ABSTRACT: BACKGROUND AND OBJECTIVE Patent ductus arteriosus (PDA) ligation has been variably associated with neonatal morbidities and neurodevelopmental impairment (NDI). The objective was to systematically review and meta-analyze the impact of PDA ligation in preterm infants at <32 weeks' gestation on the risk of mortality, severe neonatal morbidities, and NDI in early childhood. Medline, Embase, Cochrane Central Register of Controlled Trials, Education Resources Information Centre (ERIC), Cumulative Index to Nursing and Allied Health (CINAHL), PsycINFO, and the Dissertation database were searched (1947 through August 2013). Risk of bias was assessed by using the Newcastle-Ottawa Scale and the Cochrane Risk of Bias tool. Meta-analyses were performed by using a random-effects model. Unadjusted and adjusted odds ratios (aORs) with 95% confidence intervals (CIs) were pooled when appropriate. Thirty-nine cohort studies and 1 randomized controlled trial were included. Nearly all cohort studies had at least moderate risk of bias mainly due to failure to adjust for survival bias and important postnatal preligation confounders such as ventilator dependence, intraventricular hemorrhage, and sepsis. Compared with medical treatment, surgical ligation was associated with increases in NDI (aOR: 1.54; 95% CI: 1.01-2.33), chronic lung disease (aOR: 2.51; 95% CI: 1.98-3.18), and severe retinopathy of prematurity (aOR: 2.23; 95% CI: 1.62-3.08) but with a reduction in mortality (aOR: 0.54; 95% CI: 0.38-0.77). There was no difference in the composite outcome of death or NDI in early childhood (aOR: 0.95; 95% CI: 0.58-1.57). Surgical ligation of PDA is associated with reduced mortality, but surviving infants are at increased risk of NDI. However, there is a lack of studies addressing survival bias and confounding by indication.
    PEDIATRICS 03/2014; 133(4). DOI:10.1542/peds.2013-3431 · 5.30 Impact Factor
  • [Show abstract] [Hide abstract]
    ABSTRACT: Patent ductus arteriosus (PDA) is a common clinical condition in preterm infants. Preterm newborns with PDA are at greater risk for several morbidities, including higher rates of bronchopulmonary dysplasia (BPD), decreased perfusion of vital organs, and mortality. Therefore, cyclooxygenase (COX) inhibitors and surgical interventions for ligation of PDA are widely used. However, these interventions were reported to be associated with side effects. In the absence of clear restricted rules for application of these interventions, different strategies are adopted by neonatologists. Three different approaches have been investigated including prophylactic treatment shortly after birth irrespective of the state of PDA, presymptomatic treatment using echocardiography at variable postnatal ages to select infants for treatment prior to the duct becoming clinically significant, and symptomatic treatment once PDA becomes clinically apparent or hemodynamically significant. Future appropriately designed randomized controlled trials (RCTs) to refine selection of patients for medical and surgical treatments should be conducted. Waiting for new evidence, it seems wise to employ available clinical and echocardiographic parameters of a hemodynamically significant (HS) PDA to select patients who are candidates for medical treatment. Surgical ligation of PDA could be used as a back-up tool for those patients who failed medical treatment and continued to have hemodynamic compromise.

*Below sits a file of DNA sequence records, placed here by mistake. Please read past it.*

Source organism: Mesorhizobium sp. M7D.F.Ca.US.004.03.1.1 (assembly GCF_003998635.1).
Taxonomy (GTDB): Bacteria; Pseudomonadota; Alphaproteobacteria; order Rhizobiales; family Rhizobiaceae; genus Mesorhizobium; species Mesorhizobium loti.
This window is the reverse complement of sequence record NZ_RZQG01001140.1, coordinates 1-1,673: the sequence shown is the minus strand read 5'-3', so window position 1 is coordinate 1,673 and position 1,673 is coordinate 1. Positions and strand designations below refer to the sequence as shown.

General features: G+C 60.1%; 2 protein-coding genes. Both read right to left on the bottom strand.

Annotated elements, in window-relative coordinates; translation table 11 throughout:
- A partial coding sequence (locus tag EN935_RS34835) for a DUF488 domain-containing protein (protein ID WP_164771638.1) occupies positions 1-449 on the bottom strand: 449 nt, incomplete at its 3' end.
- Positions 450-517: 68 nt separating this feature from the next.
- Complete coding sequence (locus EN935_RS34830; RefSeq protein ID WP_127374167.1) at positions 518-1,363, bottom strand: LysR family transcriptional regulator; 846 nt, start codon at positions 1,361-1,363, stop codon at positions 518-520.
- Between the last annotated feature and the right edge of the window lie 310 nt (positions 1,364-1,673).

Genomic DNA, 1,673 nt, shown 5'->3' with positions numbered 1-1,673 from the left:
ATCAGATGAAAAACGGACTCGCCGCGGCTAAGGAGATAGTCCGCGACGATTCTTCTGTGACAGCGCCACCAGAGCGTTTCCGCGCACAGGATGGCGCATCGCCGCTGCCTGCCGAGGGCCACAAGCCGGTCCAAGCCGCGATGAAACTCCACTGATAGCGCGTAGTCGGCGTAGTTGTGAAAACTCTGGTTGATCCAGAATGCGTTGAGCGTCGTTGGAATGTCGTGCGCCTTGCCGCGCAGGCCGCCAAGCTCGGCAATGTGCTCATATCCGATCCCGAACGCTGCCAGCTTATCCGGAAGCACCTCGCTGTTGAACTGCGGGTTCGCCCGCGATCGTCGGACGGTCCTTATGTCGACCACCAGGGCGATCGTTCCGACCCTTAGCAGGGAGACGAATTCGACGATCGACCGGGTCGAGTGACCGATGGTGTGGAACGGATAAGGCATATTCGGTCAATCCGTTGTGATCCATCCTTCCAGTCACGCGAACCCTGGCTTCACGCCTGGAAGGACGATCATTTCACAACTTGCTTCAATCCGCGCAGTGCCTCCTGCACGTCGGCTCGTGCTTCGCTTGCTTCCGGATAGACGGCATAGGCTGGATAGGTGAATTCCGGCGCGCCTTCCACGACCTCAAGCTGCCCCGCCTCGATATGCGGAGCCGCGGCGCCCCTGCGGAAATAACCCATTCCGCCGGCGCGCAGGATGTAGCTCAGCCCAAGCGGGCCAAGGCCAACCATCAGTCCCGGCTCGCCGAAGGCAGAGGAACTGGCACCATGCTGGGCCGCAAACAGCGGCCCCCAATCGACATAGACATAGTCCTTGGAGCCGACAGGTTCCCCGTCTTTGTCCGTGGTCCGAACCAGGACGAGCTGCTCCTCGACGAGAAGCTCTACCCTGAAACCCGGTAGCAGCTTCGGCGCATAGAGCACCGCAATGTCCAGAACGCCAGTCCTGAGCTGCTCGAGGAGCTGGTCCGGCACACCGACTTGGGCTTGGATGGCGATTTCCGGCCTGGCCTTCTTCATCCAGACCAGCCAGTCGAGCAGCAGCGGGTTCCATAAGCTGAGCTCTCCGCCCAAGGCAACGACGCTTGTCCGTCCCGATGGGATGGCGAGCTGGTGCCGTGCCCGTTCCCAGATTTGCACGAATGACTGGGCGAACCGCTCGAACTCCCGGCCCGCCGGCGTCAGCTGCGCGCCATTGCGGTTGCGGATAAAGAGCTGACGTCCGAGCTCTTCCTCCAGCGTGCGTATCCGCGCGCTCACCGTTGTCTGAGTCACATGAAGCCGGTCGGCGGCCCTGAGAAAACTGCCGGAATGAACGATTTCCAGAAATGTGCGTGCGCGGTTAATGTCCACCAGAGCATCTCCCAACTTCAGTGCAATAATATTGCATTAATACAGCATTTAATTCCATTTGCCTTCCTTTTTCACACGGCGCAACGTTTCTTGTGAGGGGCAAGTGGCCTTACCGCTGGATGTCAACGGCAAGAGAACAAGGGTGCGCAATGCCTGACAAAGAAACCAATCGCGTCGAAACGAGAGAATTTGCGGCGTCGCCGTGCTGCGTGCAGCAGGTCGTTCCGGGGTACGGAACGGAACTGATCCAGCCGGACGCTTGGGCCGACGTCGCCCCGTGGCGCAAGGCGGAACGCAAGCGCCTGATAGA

12/2013; 2013:676192. DOI:10.1155/2013/676192
    This article is viewable in ResearchGate's enriched format